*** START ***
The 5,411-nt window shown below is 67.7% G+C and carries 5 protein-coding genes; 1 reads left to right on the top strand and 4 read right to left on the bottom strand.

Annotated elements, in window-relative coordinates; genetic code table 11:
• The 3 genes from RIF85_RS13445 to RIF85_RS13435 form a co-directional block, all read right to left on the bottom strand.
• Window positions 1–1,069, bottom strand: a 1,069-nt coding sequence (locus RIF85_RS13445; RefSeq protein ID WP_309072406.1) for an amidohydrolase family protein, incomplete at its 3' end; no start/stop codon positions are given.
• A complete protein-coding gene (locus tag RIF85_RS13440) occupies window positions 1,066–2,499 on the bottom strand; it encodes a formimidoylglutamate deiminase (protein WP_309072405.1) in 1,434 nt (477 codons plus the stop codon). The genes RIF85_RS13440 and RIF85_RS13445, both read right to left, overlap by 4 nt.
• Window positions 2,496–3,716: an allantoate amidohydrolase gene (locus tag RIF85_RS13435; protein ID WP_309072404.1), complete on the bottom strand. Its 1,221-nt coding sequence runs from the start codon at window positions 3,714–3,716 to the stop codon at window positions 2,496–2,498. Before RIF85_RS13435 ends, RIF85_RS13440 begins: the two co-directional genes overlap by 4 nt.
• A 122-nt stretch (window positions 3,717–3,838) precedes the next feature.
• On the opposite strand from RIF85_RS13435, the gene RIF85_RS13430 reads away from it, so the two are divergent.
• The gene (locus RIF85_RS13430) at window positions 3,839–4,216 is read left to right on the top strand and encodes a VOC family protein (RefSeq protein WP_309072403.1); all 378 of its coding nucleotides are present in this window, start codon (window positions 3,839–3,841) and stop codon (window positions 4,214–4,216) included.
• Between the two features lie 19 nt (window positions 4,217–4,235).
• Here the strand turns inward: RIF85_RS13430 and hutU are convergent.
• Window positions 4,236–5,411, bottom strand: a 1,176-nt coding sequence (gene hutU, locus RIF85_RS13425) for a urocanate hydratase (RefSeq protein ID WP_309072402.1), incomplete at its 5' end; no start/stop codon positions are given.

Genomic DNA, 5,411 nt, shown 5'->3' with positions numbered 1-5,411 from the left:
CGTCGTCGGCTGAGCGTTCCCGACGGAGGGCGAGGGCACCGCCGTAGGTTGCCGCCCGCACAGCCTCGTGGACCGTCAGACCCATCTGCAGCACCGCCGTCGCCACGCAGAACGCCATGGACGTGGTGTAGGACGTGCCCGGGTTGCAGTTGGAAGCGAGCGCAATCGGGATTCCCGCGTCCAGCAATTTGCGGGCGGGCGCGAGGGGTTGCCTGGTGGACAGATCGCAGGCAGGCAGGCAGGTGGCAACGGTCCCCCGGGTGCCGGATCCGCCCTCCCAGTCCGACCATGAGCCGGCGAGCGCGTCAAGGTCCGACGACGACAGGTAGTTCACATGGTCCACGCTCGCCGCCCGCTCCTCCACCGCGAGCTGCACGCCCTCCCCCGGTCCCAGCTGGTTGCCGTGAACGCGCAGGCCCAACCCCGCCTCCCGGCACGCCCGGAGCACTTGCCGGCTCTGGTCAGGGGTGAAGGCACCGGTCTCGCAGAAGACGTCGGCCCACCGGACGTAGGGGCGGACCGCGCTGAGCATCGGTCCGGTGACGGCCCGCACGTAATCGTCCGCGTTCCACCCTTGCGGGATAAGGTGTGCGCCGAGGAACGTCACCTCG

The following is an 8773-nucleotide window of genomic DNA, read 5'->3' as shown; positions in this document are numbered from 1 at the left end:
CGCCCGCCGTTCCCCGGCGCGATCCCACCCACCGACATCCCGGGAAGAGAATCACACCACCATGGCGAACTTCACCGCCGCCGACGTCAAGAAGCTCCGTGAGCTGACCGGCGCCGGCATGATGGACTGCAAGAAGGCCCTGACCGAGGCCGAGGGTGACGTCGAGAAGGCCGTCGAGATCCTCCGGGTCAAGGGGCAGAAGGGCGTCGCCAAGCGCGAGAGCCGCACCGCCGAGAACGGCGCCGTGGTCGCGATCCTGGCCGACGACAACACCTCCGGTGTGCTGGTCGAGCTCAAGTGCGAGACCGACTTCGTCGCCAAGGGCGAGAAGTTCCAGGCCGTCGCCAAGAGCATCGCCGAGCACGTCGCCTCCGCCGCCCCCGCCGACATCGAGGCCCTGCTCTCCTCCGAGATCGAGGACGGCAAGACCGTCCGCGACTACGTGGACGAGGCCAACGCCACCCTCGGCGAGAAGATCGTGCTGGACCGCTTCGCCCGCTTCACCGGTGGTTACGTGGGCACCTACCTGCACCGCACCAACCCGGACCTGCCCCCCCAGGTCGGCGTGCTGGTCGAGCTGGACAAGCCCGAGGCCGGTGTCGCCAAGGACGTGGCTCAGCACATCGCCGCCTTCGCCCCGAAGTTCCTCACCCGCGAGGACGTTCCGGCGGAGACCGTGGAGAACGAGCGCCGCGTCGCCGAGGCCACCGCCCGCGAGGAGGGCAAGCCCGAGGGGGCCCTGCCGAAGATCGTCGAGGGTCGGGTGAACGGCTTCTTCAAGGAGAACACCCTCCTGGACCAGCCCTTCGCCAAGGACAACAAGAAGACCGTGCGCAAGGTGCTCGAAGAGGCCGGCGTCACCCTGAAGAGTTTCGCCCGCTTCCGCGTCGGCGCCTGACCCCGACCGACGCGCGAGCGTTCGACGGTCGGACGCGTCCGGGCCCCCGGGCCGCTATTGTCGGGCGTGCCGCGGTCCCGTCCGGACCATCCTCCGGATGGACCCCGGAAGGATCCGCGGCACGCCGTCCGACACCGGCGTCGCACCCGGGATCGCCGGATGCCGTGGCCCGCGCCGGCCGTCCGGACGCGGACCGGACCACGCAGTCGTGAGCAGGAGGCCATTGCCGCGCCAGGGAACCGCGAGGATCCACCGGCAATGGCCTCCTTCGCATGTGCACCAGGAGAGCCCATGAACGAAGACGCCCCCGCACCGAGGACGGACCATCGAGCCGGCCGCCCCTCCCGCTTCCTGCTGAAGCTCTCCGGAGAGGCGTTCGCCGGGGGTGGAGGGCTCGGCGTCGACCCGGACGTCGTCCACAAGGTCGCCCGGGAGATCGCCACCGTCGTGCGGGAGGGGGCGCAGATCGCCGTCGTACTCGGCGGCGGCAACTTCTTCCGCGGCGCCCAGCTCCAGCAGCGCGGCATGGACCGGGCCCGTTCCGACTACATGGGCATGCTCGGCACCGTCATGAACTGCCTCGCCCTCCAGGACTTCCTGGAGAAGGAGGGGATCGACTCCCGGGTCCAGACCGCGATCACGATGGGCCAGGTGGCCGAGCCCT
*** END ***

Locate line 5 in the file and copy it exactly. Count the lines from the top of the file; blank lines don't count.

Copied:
• A complete protein-coding gene (locus tag RIF85_RS13440) occupies window positions 1,066–2,499 on the bottom strand; it encodes a formimidoylglutamate deiminase (protein WP_309072405.1) in 1,434 nt (477 codons plus the stop codon). The genes RIF85_RS13440 and RIF85_RS13445, both read right to left, overlap by 4 nt.